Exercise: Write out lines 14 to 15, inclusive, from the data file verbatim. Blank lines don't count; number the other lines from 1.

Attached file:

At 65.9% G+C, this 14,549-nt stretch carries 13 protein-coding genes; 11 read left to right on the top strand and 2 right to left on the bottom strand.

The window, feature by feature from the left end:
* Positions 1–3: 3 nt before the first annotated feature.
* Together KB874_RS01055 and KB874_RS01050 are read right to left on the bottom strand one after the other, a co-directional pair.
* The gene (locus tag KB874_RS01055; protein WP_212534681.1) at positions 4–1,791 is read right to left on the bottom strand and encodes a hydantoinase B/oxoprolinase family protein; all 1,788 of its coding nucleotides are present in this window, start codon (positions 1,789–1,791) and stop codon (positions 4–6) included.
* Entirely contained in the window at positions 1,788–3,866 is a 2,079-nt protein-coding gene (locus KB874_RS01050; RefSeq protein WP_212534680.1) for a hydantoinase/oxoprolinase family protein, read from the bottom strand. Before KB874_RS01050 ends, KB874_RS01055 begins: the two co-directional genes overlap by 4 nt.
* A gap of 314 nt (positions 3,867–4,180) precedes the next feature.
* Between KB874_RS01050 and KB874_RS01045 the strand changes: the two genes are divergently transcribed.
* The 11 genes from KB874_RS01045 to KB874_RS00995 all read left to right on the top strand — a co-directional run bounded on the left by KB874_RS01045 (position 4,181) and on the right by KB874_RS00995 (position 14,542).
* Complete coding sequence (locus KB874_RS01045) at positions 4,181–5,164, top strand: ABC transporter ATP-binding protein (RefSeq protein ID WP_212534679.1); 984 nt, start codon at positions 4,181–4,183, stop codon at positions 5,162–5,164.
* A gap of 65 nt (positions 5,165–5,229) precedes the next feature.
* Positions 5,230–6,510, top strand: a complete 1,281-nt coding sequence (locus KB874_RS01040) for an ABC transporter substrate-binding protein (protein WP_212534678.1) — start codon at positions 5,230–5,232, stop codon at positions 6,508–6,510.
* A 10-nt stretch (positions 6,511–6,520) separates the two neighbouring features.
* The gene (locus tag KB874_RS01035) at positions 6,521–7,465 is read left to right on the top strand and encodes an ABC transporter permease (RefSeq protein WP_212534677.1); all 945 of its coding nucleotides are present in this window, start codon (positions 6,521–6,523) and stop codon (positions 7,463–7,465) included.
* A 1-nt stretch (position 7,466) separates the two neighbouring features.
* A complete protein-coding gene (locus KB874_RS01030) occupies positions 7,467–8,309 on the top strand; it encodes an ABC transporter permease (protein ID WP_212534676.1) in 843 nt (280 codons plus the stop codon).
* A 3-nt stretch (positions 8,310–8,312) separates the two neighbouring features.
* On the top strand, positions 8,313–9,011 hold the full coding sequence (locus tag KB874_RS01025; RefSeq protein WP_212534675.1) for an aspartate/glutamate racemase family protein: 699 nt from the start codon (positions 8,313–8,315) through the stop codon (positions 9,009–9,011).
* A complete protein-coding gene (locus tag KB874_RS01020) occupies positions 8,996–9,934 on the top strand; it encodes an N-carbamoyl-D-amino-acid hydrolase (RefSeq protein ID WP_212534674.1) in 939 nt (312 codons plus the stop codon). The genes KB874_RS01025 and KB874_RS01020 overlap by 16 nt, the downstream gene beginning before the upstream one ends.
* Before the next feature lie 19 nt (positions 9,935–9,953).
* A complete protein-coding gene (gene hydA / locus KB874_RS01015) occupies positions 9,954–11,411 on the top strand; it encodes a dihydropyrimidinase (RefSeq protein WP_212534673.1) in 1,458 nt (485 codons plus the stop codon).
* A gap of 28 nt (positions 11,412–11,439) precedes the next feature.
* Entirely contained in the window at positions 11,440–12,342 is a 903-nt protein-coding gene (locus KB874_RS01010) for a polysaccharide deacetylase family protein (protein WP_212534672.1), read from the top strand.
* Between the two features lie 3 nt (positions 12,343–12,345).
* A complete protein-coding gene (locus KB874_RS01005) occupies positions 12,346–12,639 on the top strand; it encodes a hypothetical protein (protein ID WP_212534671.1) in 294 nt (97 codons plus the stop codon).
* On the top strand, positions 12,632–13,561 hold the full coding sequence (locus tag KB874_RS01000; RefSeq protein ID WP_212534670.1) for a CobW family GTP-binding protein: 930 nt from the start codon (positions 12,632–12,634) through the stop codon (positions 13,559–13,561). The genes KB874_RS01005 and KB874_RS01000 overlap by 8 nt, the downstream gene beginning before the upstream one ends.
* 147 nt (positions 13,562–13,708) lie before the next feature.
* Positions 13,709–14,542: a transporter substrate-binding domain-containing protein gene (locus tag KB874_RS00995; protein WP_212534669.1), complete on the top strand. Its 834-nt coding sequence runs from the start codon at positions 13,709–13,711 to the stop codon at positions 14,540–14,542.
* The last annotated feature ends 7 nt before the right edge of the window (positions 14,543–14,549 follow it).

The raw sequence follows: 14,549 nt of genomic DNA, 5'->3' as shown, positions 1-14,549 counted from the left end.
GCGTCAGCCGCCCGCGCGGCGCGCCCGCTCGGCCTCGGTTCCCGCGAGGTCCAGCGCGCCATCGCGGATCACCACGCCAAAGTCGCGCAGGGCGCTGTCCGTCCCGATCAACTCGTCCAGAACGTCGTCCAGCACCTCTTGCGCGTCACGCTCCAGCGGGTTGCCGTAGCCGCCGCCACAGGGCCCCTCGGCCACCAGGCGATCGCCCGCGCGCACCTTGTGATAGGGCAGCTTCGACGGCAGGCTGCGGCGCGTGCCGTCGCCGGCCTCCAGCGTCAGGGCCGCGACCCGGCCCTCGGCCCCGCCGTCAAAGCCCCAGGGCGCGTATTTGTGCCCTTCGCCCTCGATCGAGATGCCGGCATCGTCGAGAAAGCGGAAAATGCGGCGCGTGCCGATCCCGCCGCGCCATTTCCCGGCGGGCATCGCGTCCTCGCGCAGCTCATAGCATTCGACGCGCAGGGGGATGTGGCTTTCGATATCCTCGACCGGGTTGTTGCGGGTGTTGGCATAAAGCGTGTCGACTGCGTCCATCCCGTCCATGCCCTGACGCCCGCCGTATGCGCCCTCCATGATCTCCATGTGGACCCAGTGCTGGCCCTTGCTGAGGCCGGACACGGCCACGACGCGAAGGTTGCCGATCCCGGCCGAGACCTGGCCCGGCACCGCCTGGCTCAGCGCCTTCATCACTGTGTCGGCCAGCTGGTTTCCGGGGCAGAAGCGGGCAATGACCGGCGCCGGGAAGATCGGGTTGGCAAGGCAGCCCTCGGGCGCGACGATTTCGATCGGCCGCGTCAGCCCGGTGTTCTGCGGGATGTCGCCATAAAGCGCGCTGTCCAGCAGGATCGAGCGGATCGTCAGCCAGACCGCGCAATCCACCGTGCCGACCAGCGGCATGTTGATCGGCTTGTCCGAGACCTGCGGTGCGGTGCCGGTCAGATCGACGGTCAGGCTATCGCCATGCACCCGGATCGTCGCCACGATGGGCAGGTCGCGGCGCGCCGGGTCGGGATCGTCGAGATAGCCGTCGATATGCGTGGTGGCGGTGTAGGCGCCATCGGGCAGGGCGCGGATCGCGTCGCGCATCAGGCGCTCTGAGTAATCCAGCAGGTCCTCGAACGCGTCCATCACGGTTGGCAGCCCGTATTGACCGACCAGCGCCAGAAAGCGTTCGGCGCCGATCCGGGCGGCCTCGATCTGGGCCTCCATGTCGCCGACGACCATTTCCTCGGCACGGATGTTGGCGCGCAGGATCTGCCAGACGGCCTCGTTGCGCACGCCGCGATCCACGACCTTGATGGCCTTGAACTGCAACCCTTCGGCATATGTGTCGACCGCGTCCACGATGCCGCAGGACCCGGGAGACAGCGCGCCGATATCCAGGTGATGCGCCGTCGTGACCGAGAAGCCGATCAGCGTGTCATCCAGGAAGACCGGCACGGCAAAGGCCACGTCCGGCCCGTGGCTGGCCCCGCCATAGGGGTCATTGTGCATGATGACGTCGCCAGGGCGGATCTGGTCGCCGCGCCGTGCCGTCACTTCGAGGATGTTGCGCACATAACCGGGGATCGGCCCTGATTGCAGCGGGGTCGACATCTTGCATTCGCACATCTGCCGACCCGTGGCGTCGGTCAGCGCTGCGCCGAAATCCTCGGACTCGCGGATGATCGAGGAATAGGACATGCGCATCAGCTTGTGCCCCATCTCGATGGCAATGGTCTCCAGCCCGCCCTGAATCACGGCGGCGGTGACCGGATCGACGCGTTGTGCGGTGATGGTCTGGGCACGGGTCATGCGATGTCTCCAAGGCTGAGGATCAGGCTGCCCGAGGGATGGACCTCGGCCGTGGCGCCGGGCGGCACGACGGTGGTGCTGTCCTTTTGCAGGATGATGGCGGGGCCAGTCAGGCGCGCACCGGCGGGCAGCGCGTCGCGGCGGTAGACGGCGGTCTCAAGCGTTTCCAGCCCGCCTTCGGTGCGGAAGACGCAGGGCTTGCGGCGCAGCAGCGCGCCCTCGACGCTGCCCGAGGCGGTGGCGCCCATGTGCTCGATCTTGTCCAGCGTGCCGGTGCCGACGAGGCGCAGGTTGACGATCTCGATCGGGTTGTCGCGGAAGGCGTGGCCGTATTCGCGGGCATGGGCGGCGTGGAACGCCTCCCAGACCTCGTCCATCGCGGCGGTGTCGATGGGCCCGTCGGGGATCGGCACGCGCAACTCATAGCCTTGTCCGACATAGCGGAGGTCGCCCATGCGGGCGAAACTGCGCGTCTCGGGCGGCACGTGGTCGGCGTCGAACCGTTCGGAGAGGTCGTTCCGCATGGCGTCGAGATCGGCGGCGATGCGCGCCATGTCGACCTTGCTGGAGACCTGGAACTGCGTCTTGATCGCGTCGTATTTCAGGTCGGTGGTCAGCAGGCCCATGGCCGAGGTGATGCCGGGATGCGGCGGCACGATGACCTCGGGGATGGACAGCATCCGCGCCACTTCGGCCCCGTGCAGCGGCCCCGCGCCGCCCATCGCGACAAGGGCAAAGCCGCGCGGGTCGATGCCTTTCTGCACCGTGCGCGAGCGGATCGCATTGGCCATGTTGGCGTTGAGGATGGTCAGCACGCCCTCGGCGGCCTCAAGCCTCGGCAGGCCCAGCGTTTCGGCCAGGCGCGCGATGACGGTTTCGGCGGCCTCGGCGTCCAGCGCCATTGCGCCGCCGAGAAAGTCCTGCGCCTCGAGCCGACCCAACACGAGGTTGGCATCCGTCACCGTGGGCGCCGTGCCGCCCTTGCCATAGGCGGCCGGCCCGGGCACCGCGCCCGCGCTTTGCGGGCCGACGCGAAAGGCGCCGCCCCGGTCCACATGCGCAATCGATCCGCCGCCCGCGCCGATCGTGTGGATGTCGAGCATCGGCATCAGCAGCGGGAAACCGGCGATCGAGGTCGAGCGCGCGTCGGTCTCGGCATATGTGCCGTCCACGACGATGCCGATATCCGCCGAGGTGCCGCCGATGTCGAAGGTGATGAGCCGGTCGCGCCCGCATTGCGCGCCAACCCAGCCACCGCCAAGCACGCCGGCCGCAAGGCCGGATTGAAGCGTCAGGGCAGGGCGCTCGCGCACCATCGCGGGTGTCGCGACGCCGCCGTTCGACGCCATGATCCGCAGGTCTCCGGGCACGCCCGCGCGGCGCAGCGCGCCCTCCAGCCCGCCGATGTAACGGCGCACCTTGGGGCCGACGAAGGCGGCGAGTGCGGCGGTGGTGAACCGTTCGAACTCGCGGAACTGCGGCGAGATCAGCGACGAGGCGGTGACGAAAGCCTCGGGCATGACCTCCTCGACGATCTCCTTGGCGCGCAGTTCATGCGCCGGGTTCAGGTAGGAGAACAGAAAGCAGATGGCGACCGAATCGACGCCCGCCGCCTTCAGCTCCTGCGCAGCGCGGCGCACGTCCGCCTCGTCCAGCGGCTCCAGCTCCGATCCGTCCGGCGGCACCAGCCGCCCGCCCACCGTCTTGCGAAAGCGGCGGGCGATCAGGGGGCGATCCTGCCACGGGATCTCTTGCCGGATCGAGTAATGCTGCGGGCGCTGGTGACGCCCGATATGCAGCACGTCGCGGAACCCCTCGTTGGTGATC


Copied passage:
* The gene (locus tag KB874_RS01035) at positions 6,521–7,465 is read left to right on the top strand and encodes an ABC transporter permease (RefSeq protein WP_212534677.1); all 945 of its coding nucleotides are present in this window, start codon (positions 6,521–6,523) and stop codon (positions 7,463–7,465) included.
* A 1-nt stretch (position 7,466) separates the two neighbouring features.